Animal Ag Engage

The Misuse of Footage to Misinform the Public

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Do animal activists have only the animals’ best interest in mind? The answer to that question is no. If they had the animals’ best interest in mind they would not hold a video for days, weeks or even months before telling the farm about animal cruelty.  In fact, a person who truly cares about the animals’ best interest would speak up to stop the abuse that is happening in front of them and then report the employees’ behavior to the farmer that day. But instead animal rights activists hold the videos for long periods of time for editing. The videos are typically released to the farmer and the media at the same time giving the farmer no time to rectify the problem.

A great example of this appeared recently when Idaho ag-gag legislation proceeded through the Idaho Senate and made its way to the House for consideration. Animal rights activists needed a new plan of attack so Mercy for Animals released a second video of an Idaho dairy that they had been holding since 2012. This video showed sexual abuse to the cattle which was not seen in the first video. Why was this outrageous video footage held? So that Mercy for Animals could make a splash and get the media’s attention with a new, more exciting story.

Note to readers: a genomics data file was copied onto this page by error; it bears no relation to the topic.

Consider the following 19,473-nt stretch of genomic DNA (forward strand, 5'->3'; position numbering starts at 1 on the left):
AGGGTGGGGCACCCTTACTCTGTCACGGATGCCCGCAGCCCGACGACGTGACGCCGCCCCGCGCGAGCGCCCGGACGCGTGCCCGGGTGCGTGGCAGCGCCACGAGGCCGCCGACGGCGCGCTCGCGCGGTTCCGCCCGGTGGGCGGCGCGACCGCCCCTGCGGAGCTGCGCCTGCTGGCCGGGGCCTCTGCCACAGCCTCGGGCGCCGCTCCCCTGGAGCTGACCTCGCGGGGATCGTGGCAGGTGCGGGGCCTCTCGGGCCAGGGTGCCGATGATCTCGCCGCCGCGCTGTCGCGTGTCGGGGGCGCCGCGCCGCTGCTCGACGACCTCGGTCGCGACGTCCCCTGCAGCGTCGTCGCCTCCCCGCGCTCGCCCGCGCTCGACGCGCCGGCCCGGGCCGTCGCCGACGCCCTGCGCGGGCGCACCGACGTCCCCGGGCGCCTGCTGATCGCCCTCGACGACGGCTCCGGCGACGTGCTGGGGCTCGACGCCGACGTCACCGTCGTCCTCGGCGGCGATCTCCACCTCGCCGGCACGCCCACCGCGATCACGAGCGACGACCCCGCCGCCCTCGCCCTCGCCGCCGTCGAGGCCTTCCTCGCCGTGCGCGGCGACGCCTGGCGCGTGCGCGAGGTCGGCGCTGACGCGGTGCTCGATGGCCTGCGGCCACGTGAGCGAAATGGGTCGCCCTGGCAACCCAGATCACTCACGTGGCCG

Animal activists also target information that consumers don’t understand to make the agriculture industry seem cruel. A perfect example is the undercover video released by HSUS last week, February 20th, taken at Iron Maiden Hog Farm. The video showed a farm that had been infected with porcine epidemic diarrhea virus (PEDv). PEDv is a devastating disease for any farm and causes 100% fatalities to any pig two weeks of age and younger. The video showed piles of dead baby pigs that died from the virus. The commentary then focused on a practice the farmer was trying, to build immunity in the sows by feeding the intestines of the dead piglets back to the mothers. During the HSUS press conference, HSUS representatives accused the farmer of turning the sows into cannibals. There is currently no treatment for the virus and veterinarians recommend “feedback,” or placing diarrhea from the sick piglets into the sows mouth to build immunity. The farmers are not being cruel; they are trying to prevent another deadly outbreak in the future.

Animal rights activist groups are masters of PR—but it’s all smoke and mirrors. The truth, though less “sexy” is that farmers and ranchers have nothing to hide. There are aspects of livestock production that aren’t pretty—but they’re practices approved by scientists and veterinary professionals with the utmost passion for animal care. It’s just too bad that the media doesn’t find merit in those stories, and instead gives credence to outrageous propaganda by the masters of spin.

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